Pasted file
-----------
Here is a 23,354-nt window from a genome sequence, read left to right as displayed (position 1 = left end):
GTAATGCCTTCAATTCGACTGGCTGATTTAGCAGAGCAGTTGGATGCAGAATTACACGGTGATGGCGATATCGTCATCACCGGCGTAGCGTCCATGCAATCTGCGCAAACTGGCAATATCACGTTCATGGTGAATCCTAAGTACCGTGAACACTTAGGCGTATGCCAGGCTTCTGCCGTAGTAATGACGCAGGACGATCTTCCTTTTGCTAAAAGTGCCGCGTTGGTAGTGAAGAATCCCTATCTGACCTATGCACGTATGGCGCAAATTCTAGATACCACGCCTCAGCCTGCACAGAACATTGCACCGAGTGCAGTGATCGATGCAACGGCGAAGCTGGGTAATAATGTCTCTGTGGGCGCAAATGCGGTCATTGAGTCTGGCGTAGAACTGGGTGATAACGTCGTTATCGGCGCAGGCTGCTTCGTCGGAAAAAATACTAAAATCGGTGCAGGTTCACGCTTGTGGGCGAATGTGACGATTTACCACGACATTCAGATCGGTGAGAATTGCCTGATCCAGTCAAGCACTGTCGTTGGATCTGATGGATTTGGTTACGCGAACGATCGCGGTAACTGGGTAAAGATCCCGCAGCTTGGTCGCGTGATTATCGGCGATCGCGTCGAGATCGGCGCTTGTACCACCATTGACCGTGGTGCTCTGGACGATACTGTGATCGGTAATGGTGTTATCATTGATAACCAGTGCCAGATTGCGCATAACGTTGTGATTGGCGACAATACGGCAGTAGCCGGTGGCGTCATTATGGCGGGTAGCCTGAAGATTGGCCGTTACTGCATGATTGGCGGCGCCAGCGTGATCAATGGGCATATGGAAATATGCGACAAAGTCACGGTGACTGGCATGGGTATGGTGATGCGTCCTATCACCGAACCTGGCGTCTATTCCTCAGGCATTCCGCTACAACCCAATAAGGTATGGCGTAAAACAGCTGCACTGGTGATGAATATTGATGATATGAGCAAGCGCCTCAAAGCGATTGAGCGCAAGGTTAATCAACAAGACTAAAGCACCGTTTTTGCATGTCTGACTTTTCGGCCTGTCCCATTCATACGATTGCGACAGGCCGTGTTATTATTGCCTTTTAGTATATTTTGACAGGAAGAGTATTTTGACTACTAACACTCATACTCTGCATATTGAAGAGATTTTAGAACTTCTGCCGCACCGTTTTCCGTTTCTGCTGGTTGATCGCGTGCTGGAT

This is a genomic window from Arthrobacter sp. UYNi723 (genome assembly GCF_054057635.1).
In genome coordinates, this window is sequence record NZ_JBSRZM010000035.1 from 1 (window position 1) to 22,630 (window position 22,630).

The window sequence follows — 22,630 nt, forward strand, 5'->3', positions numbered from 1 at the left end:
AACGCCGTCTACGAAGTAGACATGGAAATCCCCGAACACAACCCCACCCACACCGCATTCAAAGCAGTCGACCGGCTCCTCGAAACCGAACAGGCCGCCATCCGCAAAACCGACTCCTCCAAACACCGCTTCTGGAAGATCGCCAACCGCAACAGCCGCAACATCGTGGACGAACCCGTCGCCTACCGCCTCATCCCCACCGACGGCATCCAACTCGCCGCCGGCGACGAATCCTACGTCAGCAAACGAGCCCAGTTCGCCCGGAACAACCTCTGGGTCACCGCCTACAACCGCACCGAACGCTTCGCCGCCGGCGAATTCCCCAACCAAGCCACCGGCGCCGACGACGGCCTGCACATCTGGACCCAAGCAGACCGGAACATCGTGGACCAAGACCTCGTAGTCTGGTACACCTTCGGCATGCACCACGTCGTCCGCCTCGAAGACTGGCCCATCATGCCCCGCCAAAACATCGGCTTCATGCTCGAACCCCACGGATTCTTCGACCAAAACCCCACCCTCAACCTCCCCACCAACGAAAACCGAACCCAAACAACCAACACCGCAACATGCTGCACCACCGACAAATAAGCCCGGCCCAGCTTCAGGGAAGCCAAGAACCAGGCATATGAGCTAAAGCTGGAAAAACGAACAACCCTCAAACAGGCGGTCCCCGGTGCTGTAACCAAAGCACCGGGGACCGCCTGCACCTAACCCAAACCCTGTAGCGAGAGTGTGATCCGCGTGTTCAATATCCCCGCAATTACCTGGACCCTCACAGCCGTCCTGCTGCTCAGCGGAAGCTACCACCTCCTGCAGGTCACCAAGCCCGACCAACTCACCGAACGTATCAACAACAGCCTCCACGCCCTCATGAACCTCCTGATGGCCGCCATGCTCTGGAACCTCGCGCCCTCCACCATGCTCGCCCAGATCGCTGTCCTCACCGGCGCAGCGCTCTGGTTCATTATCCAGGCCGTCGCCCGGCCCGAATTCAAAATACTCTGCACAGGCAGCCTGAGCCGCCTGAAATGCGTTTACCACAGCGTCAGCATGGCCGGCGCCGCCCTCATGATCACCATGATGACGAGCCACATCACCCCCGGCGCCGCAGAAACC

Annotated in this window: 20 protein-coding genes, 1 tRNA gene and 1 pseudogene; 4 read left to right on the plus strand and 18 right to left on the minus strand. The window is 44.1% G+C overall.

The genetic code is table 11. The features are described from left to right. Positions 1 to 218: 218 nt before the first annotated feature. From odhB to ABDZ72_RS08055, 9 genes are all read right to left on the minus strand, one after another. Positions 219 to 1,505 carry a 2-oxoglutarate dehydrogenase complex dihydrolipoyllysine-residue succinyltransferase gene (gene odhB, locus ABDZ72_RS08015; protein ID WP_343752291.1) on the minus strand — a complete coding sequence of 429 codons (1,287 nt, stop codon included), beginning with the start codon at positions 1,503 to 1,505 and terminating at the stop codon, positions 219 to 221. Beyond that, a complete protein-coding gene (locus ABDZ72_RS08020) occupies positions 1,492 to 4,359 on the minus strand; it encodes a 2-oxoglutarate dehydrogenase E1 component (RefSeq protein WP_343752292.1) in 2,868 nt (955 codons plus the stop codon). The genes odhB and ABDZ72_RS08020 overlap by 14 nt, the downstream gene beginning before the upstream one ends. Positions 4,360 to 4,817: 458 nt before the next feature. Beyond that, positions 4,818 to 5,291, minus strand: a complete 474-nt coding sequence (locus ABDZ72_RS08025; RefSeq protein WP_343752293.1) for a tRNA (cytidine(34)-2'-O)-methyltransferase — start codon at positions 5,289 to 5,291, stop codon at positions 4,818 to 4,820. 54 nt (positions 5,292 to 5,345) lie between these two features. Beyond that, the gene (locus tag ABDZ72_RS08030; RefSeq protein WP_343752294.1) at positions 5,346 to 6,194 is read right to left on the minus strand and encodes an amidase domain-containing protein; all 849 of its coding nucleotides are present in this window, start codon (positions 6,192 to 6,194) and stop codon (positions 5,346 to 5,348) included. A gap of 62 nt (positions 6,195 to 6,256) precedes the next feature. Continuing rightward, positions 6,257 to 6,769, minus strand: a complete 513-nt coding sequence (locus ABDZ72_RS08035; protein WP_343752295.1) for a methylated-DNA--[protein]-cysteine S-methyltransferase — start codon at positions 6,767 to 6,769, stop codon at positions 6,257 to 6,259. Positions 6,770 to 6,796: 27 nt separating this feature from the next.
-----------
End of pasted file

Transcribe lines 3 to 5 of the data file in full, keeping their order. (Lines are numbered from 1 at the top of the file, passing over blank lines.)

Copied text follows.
This is a genomic window from Arthrobacter sp. UYNi723 (genome assembly GCF_054057635.1).
In genome coordinates, this window is sequence record NZ_JBSRZM010000035.1 from 1 (window position 1) to 22,630 (window position 22,630).

The window sequence follows — 22,630 nt, forward strand, 5'->3', positions numbered from 1 at the left end: